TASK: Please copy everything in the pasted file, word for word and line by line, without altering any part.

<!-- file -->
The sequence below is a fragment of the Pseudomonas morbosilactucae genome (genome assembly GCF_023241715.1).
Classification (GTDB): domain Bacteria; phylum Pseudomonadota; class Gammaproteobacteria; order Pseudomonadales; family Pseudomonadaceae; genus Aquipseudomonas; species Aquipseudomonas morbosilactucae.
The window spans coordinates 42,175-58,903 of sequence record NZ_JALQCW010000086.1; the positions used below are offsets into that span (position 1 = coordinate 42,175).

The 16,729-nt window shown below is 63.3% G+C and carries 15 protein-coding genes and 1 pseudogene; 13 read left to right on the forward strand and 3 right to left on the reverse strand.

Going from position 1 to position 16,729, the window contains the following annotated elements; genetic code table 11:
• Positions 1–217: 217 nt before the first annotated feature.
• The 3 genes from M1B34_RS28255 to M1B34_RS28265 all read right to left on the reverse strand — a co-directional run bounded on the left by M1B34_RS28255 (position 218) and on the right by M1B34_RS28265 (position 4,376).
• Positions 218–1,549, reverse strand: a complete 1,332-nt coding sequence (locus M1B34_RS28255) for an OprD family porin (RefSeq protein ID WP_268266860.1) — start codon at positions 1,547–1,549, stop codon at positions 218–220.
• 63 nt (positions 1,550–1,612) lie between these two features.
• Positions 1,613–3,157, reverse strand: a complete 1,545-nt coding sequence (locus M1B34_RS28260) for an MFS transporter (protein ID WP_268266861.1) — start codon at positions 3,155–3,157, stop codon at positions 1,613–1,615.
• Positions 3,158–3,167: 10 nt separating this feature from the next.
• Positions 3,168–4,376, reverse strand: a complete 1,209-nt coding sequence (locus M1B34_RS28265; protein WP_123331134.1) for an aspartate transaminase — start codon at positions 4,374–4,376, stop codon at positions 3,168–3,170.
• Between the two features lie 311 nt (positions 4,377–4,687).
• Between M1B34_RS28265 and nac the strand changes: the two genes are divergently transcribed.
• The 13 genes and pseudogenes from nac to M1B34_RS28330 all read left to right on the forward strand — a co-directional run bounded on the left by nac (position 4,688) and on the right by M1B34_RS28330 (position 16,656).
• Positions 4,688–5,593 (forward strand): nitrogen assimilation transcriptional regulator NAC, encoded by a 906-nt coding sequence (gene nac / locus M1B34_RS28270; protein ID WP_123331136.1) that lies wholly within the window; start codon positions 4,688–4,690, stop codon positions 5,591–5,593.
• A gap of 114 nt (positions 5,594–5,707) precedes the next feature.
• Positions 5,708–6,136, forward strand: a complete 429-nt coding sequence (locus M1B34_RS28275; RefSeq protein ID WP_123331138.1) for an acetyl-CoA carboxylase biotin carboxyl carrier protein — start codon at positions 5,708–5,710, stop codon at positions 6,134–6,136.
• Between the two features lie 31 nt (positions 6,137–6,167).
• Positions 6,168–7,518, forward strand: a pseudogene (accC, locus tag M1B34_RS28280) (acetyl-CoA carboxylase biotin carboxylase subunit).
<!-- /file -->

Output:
The sequence below is a fragment of the Pseudomonas morbosilactucae genome (genome assembly GCF_023241715.1).
Classification (GTDB): domain Bacteria; phylum Pseudomonadota; class Gammaproteobacteria; order Pseudomonadales; family Pseudomonadaceae; genus Aquipseudomonas; species Aquipseudomonas morbosilactucae.
The window spans coordinates 42,175-58,903 of sequence record NZ_JALQCW010000086.1; the positions used below are offsets into that span (position 1 = coordinate 42,175).

The 16,729-nt window shown below is 63.3% G+C and carries 15 protein-coding genes and 1 pseudogene; 13 read left to right on the forward strand and 3 right to left on the reverse strand.

Going from position 1 to position 16,729, the window contains the following annotated elements; genetic code table 11:
• Positions 1–217: 217 nt before the first annotated feature.
• The 3 genes from M1B34_RS28255 to M1B34_RS28265 all read right to left on the reverse strand — a co-directional run bounded on the left by M1B34_RS28255 (position 218) and on the right by M1B34_RS28265 (position 4,376).
• Positions 218–1,549, reverse strand: a complete 1,332-nt coding sequence (locus M1B34_RS28255) for an OprD family porin (RefSeq protein ID WP_268266860.1) — start codon at positions 1,547–1,549, stop codon at positions 218–220.
• 63 nt (positions 1,550–1,612) lie between these two features.
• Positions 1,613–3,157, reverse strand: a complete 1,545-nt coding sequence (locus M1B34_RS28260) for an MFS transporter (protein ID WP_268266861.1) — start codon at positions 3,155–3,157, stop codon at positions 1,613–1,615.
• Positions 3,158–3,167: 10 nt separating this feature from the next.
• Positions 3,168–4,376, reverse strand: a complete 1,209-nt coding sequence (locus M1B34_RS28265; protein WP_123331134.1) for an aspartate transaminase — start codon at positions 4,374–4,376, stop codon at positions 3,168–3,170.
• Between the two features lie 311 nt (positions 4,377–4,687).
• Between M1B34_RS28265 and nac the strand changes: the two genes are divergently transcribed.
• The 13 genes and pseudogenes from nac to M1B34_RS28330 all read left to right on the forward strand — a co-directional run bounded on the left by nac (position 4,688) and on the right by M1B34_RS28330 (position 16,656).
• Positions 4,688–5,593 (forward strand): nitrogen assimilation transcriptional regulator NAC, encoded by a 906-nt coding sequence (gene nac / locus M1B34_RS28270; protein ID WP_123331136.1) that lies wholly within the window; start codon positions 4,688–4,690, stop codon positions 5,591–5,593.
• A gap of 114 nt (positions 5,594–5,707) precedes the next feature.
• Positions 5,708–6,136, forward strand: a complete 429-nt coding sequence (locus M1B34_RS28275; RefSeq protein ID WP_123331138.1) for an acetyl-CoA carboxylase biotin carboxyl carrier protein — start codon at positions 5,708–5,710, stop codon at positions 6,134–6,136.
• Between the two features lie 31 nt (positions 6,137–6,167).
• Positions 6,168–7,518, forward strand: a pseudogene (accC, locus tag M1B34_RS28280) (acetyl-CoA carboxylase biotin carboxylase subunit).